What is Myofascial Release? 

What is the Role of Fascia?

Fascia is not a superficial "body suit" that exists just below the surface of the skin. This expansive web surrounds and innervates every structure in the entire body to include individual muscles, muscle group and fibers; every bone, nerve, blood vessel, organ (even the brain and spinal cord) down to the cellular level. There's no separation between areas of fascia, and when one area is out of balance the entire web is affected.

 

The role of this complex network is to provide support, stability and cushioning, aids in the transportation of nutrients, enhances the body's natural detoxification process, and supports mobility.  There are more nerve endings found in our fascia than in any other place in our bodies, so when we feel discomfort more than likely this pain resides in the fascia. 

Excerpt from a series of fascia studies, "Strolling under the Skin" created by Dr. Jean-Claude Guimberteau, MD, depicting living fascia in motion as sustained pressure is applied to areas of restriction.

Fascia is Our Energetic Web

Fascia is a physical and energetic system that must be addressed with an intuitive touch. Connecting and listening to the fascia is the best way to facilitate a release, making our fascia the most accessible and dynamic system in the body. This fascial web holds our traumatic experiences- both physical and emotional- our deepest memories, bracing patterns, and the essence of the fight-flight-freeze response. Adding undo force will only increase the resistance in the tissue. When we honor the barrier, the energy in the fascia changes.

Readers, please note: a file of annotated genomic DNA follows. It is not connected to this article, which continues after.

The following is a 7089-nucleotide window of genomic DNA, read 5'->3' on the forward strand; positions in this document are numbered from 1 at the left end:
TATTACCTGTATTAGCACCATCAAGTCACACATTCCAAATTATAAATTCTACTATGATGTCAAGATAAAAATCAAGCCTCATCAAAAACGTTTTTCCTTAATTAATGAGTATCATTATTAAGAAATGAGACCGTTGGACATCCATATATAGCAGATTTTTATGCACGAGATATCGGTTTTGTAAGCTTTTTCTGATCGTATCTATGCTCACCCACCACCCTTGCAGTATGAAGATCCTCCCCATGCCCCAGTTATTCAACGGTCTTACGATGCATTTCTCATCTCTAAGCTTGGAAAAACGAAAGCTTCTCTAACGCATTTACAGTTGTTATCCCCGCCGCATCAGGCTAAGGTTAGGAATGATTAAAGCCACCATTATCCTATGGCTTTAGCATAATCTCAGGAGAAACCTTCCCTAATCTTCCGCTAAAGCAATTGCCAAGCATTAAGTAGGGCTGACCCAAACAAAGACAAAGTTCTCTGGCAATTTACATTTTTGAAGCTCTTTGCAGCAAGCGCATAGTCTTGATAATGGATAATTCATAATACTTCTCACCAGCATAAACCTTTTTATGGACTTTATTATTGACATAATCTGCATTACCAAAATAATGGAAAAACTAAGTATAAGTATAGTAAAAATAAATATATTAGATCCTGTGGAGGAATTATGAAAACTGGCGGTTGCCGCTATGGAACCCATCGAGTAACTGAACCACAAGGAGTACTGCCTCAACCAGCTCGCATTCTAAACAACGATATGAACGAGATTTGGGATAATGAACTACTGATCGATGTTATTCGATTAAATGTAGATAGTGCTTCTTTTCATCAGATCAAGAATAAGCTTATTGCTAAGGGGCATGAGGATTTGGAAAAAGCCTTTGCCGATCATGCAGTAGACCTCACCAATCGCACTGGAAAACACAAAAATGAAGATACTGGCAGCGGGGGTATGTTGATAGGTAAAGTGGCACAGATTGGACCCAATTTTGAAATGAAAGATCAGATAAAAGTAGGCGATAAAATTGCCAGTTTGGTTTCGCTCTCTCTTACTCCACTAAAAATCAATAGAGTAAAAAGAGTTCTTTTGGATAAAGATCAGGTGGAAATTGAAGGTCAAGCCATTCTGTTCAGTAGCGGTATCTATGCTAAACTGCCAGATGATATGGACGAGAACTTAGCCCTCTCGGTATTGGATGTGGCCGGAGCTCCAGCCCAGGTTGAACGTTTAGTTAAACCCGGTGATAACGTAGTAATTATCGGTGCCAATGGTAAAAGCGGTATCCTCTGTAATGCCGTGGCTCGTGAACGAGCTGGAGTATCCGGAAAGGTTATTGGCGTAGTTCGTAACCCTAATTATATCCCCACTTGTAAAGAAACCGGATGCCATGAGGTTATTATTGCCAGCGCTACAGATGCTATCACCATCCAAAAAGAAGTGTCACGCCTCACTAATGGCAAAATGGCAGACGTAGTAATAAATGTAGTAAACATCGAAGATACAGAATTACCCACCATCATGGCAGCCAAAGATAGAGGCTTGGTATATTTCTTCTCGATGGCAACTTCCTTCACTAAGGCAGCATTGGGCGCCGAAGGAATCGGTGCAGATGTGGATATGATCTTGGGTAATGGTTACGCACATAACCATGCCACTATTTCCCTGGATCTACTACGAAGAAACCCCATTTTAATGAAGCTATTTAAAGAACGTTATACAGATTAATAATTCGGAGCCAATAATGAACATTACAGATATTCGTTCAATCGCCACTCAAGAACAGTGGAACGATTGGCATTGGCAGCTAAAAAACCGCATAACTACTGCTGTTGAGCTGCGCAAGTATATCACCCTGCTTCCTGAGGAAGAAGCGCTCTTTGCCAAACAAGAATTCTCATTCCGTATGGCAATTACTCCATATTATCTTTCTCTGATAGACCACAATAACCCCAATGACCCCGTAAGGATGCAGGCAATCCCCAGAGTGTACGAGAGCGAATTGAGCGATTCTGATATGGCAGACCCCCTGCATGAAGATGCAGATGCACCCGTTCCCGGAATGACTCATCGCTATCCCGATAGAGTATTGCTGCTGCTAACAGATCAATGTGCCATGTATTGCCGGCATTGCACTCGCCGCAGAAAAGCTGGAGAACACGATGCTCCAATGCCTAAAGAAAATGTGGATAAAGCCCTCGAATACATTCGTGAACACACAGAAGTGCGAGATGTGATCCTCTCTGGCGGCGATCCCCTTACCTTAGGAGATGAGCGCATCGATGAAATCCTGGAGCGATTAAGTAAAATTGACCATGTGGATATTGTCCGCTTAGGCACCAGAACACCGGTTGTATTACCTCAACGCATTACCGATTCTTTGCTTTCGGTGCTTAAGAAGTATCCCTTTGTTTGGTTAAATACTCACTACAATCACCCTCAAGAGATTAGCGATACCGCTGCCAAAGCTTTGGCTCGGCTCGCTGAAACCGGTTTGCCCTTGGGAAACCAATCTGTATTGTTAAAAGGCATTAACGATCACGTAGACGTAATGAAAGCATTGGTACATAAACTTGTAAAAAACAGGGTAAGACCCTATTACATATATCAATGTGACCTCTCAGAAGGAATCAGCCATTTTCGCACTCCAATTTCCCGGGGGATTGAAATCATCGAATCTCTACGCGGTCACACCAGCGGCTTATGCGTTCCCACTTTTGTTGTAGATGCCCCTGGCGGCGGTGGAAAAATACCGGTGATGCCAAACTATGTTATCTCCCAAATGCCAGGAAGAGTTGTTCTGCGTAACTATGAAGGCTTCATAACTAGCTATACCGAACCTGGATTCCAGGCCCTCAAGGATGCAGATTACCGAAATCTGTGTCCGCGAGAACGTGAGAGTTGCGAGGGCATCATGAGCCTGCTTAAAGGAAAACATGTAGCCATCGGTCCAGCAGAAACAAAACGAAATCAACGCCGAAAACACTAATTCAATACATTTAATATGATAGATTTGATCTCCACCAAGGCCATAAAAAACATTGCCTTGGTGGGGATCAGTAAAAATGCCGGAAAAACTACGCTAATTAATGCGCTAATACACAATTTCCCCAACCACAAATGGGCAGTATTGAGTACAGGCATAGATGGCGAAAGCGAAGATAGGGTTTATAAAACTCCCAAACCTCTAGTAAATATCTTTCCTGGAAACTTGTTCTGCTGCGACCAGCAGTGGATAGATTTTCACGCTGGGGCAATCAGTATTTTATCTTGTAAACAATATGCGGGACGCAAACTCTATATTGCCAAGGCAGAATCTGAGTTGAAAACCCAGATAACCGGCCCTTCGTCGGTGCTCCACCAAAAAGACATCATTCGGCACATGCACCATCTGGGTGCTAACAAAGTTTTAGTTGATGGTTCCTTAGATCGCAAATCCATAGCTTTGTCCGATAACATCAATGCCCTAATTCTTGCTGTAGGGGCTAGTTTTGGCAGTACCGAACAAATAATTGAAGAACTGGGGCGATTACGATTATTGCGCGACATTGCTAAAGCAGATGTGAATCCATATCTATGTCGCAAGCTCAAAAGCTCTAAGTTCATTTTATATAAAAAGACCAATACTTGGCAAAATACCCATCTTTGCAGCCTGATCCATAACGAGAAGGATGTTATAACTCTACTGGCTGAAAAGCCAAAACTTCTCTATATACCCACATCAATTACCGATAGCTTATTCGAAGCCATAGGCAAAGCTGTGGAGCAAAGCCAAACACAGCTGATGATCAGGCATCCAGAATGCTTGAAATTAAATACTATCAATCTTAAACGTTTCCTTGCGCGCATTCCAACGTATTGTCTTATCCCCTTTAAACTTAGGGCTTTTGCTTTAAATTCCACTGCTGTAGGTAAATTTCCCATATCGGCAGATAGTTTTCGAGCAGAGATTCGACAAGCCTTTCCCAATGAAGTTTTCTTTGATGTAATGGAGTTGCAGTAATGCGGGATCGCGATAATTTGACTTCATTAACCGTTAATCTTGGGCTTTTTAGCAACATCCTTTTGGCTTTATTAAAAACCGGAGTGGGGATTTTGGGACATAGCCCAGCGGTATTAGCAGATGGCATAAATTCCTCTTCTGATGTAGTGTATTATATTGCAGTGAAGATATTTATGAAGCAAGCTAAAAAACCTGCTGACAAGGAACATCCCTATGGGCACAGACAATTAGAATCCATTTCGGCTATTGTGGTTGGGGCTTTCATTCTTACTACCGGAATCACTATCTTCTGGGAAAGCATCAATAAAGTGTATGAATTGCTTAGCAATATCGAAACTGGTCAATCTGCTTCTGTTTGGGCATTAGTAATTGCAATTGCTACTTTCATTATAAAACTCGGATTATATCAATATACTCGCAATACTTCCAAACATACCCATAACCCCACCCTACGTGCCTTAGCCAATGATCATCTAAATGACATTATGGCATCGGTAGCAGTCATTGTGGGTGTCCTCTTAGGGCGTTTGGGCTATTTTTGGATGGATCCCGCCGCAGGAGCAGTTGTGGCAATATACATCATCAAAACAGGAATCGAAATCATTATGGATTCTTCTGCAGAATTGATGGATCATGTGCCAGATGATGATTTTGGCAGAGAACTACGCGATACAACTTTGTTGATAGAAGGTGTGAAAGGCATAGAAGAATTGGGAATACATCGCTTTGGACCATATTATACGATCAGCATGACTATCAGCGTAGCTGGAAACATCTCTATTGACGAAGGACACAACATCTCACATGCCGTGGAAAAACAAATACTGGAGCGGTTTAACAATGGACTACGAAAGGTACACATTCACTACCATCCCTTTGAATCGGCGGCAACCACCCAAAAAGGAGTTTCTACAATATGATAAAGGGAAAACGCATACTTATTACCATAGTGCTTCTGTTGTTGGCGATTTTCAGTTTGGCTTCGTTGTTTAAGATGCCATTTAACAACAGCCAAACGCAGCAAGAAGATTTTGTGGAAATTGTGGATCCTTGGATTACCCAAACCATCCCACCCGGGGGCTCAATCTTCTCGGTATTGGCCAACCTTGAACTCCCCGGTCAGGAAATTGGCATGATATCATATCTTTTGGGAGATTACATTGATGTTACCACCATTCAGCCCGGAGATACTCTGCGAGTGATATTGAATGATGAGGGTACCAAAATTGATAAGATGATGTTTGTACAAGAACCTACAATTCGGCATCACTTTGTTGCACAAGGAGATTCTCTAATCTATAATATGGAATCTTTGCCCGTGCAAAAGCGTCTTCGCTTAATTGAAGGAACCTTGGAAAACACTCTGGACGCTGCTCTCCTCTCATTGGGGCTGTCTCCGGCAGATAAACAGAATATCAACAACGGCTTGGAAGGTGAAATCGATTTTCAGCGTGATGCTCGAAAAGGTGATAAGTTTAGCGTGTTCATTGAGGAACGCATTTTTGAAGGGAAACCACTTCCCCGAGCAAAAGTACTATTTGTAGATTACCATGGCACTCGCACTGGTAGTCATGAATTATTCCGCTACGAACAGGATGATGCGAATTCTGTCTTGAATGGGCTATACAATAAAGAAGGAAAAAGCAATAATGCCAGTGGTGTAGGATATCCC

Fascia can change with gentle, sustained physical contact, through movement exercises (i.e.: yoga, Feldenkrais, Tai Chi, Qigong, etc), and by deepening our awareness. Receiving regular Myofascial Release treatments from an experienced & intuitive therapist and committing to regular self care can greatly enhance your quality of life. 

How Does Fascia Respond to Trauma? 

When the fascia becomes tight in response to trauma due to an injury, post-surgical event, structural imbalance, or emotional disturbance, the fluid environment of the fascia becomes dense and fibrous. As a result the fascia loses pliability and enters a state of restriction.  Over time this can lead to poor muscular biomechanics, altered structural alignment, decreased strength, endurance and motor coordination.  This condition bombards the body, disrupts proper functioning, and the system becomes compromised. When our bodies enter this state of chaos everything becomes disrupted. We experience difficulty focusing, sleeping, digesting and moving. This is why forceful, aggressive therapies do not always work. You fascia does not want to be manipulated or controlled in any way or else it will perceive this force as an attack. If you've experienced a trauma or a series of trauma over time, what will be most beneficial is gentle support to help you soften the barriers that hold the traumatic expereince(s) so that you may find your ease.

The John F. Barnes Myofascial Release Approach

5-minute video, "What is Myofascial Release", created by Richard Harty, PT